Wine Culture Magazine

Photo courtesy of Appetite by Random House

Recipe from Where the River Narrows, by J-C Poirier with Joie Alvaro Kent ] (Appetite by Random House). In the headnotes, Poirier writes: “A few years ago, my wife and I were lucky enough to spend a couple of weeks in France, where every single restaurant offered their guests bread with either rillettes or butter. I’d forgotten how much this simple gesture makes you feel welcome and relaxed, and it solidified my need to bring that sense of hospitality to my restaurant in Vancouver.”

Pairing for cretons

Photo courtesy of Appetite by Random House

Cretons are a rustic pâté similar to French rillettes, a classic Quebecois snack that was once part of every home cook’s repertoire (though today they are more likely to buy it at the grocery store). It is not fancy food by any means; it is typically served on toast at breakfast, in a lunchbox sandwich or on a charcuterie board later in the day. 

As for what to pair with cretons, St. Lawrence sommelier David Lawson jokes, “The Quebecer in me says a nice cold Labatt 50.”

Seriously, though, he points out that the challenge is that cretons are high in fat and lightly spiced with nutmeg and clove. He advises against most reds unless they have almost no tannins at all, such as a juicy Gamay from a cooler appellation. 

Instead, he says, “Champagne is so good with something like that. Every bubble will steal the fat away and be delightful.” He also suggests a refreshing Chenin Blanc from the Loire Valley: “You don’t want it to be bone dry; you want just a touch of residual sugar.”

Yield: 1 terrine
Preparation time: 30 minutes
Cooking time: 2¼ hours + overnight chilling

What you’ll need

Terrine mould, 10 by 3 by 3 inches (25.5 cm by 7.5 cm by 7.5 cm)


• 1 lb (450 g) pork back fat, diced into ¼-inch (5 mm) cubes

• ½ cup (125 mL) water

• 2 Tbsp (30 g) unsalted butter

• 1½ cups (250 g) diced onions

• 1 Tbsp (10 g) roughly chopped garlic

• 1.7 lb (750 g) ground pork

• 1 cup (75 g) diced white bread

• 1¹⁄³ cups (325 mL) homogenized milk (3.25% milk fat)

• ¼ tsp (1 g) ground cloves

• 1 tsp (3 g) ground cinnamon

• 1¼ tsp (3 g) freshly ground nutmeg

• 1 Tbsp + 1 tsp (15 g) kosher salt

• 1 tsp (2 g) freshly cracked black pepper

• Toasted sourdough bread slices, for serving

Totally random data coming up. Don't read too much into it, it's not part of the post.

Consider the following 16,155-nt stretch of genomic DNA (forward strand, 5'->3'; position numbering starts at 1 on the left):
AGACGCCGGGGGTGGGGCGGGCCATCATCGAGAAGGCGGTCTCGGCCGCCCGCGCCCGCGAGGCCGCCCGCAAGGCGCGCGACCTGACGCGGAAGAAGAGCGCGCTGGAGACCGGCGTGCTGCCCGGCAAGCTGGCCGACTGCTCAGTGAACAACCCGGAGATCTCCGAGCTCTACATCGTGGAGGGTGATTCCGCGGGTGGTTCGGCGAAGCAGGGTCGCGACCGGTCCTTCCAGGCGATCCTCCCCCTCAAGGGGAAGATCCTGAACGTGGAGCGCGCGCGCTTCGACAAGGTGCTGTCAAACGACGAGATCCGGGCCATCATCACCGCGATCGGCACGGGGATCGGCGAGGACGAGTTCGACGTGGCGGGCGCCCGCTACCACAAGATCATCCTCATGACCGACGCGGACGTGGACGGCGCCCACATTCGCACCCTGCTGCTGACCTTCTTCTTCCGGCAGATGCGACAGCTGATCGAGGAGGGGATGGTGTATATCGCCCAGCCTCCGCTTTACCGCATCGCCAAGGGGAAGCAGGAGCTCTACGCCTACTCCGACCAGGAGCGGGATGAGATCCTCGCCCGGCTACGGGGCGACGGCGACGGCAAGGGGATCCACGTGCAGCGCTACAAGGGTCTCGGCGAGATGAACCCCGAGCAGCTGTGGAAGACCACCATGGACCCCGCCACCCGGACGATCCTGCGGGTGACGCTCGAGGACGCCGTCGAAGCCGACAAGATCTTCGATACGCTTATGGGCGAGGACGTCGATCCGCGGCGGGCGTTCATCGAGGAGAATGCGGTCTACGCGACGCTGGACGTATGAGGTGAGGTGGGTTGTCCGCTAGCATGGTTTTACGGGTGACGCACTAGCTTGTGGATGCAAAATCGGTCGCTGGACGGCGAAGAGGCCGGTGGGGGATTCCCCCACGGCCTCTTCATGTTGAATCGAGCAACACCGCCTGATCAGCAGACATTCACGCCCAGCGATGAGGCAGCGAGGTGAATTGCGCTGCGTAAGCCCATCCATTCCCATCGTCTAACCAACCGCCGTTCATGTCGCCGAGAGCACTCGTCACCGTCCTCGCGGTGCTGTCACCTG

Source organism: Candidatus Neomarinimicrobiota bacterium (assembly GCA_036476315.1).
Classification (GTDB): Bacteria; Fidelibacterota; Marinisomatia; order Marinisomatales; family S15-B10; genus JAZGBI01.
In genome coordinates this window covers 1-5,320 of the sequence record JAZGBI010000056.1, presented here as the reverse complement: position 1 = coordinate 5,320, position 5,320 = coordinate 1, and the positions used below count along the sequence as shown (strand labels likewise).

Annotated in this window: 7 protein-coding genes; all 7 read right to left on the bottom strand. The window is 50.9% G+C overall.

• French’s mustard, for serving


In a medium saucepan on low heat, gently cook the back fat and water until melted, about 45 minutes. Remove from the heat and strain into a small bowl, reserving some of the liquid fat for sweating the onions and garlic and layering over the cretons later on. The remaining cubed bits are the “fonte,” which will be added to the cretons mix.

In a frying pan on medium heat, melt the butter with 1 Tbsp (15 g) of the liquid pork fat. Sweat the onions and garlic, stirring often, until the onions are translucent but without colouration, about 15 minutes. Add the ground pork and continue cooking, breaking it up with a wooden spoon as it cooks.

When the ground pork is almost fully cooked, about 15 minutes, stir in the fonte, bread, milk, cloves, cinnamon, nutmeg, salt and pepper. Lower the heat to low and cook for 1 hour or longer, until all the liquid has evaporated. Turn off the heat and let cool completely. Have a taste and adjust the seasoning if needed.

Transfer the mixture to a food processor and pulse for 10 seconds to ensure the cretons are nice and smooth. Line the inside of the terrine mould with plastic wrap. Using an offset spatula, spread the cretons evenly in the mould, and cover with a layer of the reserved liquid pork fat.

Refrigerate overnight.

The next day, unmould the cretons by pulling the plastic wrap out of the terrine. Serve yourself a nice big slice, because you deserve it, along with a thick slice of toast slathered with butter and yellow mustard. “Trashy French’s classic yellow mustard is a must,” Poirier writes. “Nothing else will do. Trust me.”

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